SEVERAL flood mitigation projects are in the pipeline to prevent flooding in Perak especially in Ipoh.
State housing, local government and tourism committee chairman Datuk Nolee Ashilin Mohammed Radzi said some areas that had previously never experienced flooding were now affected as well, especially during downpours.
Several projects have been approved while some are in progress, she said.
“There are various projects under the local councils’ purview that started last year.
“Last year, 81 infrastructure-upgrade projects were approved.
“This year, 27 projects have been approved until March.
“The projects include the upgrade of main drains, repairs due to erosion and upgrades of pump houses.”
Nolee Ashilin said with the unpredictable weather lately, flooding has been a main concern, especially in Ipoh and rural areas.
She hoped the projects would resolve the flooding issues.
Among areas in the city badly affected in the last few months are Taman Cempaka, Tambun, Manjoi, Bercham and Gunung Rapat.
“I ask for everyone’s cooperation to play a part in flood prevention and keep neighbourhood drains unclogged.
“If there are clogged drains, remove as much rubbish as possible or call the local council for help,” she advised.
Nolee Ashilin said local councils were also working closely with the Drainage and Irrigation Department.
“It is not possible to keep deepening certain rivers as they have reached the maximum capacity.
“So the public needs to cooperate by ensuring their backyards and surrounding areas are kept clean at all times.
“Once it starts to rain heavily, the neighbourhood is likely to get flooded,” she added.
Last November, residents of Taman Suria in Ipoh (off Jalan Kuala Kangsar) were badly affected when water rose up to waist level, damaging their furniture as well as electrical and electronic items.
Residents attributed the flooding to poor maintenance of drains and a retention pond.
Also around the same time, some 500 houses in Lim Garden were affected when floodwaters rose to knee level.
Residents claimed that faulty pumps were the reason.
Earlier this year, several areas in Bercham, Taman Cempaka, Tambun, and Kampung Sungai Rokam were inundated as well.Prof Richard Ng, who is president of Ipoh City Watch, said floods were now an unpredictable phenomena that could occur anytime of the year.
Ng, who is also an Ipoh city councillor, said 20 years ago, plans could be made as floods could be forecasted, especially during the north-east or south-west monsoon season.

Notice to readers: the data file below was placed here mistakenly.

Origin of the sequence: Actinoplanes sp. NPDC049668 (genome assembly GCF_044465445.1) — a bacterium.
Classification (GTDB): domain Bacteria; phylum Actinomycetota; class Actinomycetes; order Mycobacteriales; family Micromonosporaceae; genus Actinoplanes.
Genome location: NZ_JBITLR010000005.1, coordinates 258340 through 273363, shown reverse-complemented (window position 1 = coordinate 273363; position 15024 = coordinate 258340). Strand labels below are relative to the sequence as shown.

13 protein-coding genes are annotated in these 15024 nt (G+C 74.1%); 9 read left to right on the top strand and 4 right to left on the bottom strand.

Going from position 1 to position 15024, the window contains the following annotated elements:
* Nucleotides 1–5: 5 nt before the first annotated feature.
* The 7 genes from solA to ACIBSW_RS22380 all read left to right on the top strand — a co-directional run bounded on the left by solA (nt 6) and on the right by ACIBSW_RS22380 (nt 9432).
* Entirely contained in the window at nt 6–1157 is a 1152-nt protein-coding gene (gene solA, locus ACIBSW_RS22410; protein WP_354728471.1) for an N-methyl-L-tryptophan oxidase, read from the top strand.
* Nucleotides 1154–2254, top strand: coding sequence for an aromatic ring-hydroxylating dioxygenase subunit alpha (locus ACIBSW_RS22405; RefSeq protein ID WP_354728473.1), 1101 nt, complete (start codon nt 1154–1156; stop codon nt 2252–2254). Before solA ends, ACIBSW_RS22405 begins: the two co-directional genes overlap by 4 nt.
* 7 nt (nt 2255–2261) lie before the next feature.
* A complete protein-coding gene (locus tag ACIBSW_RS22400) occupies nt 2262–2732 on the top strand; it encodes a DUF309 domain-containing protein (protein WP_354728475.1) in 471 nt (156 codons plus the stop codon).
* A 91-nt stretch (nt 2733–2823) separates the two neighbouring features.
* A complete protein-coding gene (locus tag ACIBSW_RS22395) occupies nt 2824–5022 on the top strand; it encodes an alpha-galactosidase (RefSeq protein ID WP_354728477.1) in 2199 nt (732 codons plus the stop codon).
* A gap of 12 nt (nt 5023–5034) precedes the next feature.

Now, he said floods occurred even in cities such as Kuala Lumpur and Shah Alam due to climate change.
“Extraordinary heavy rain in the Kinta Valley in the past two years, with rainfall exceeding 200mm compared to 90mm previously, has caused flash floods to happen more often.
“Frequently affected areas include those near Sungai Pari and Sungai Pinji, such as Hock Aun Garden, Tai Lee Garden, Falim, Tambun and Taman Cempaka.
“This year, the highway near Gunung Lang was inundated and suffered massive congestion,” he added.
Ng said among the causes of floods were clogged monsoon drains, poor maintenance of water pumps and drainage systems, as well as rubbish and silt trapped under the river bed.
He said development within the Kinta district had outgrown the infrastructure required to drain out the volume of water.
“The drainage needs a serious overhaul in terms of size and capacity.
“Most of the drains are more than 30 years old and are unable to cope with current flooding issues.”
Ng also said that people must stop dumping rubbish indiscriminately into monsoon drains or rivers.
A civil servant living in Taman Suria, only known as Kiran, said floods have been occurring for the past 10 years but worsened in recent months.
“Several houses suffered severe damage due to floods, and residents are having sleepless nights.
“Action has yet to be taken by the relevant authorities.
“We hope the issue will be resolved soon,” she said.
K. Madhavan, 63, from Anjung Bercham, said the area usually experienced floods at the end of the year due to heavy rainfall.
However, in recent months, the area would get flooded each time there was a downpour, he said.
“During the recent floods in January, the roads outside the houses were like rivers.
“My three cars were badly damaged, and I had to fork out a hefty sum to get them repaired.”
Madhavan said the area’s drainage was poorly built.
“A retention pond nearby has also not been maintained for a few months. Monitor lizards and snakes have been spotted there.
“I really hope the state government’s plans will resolve flooding problems here,” he added.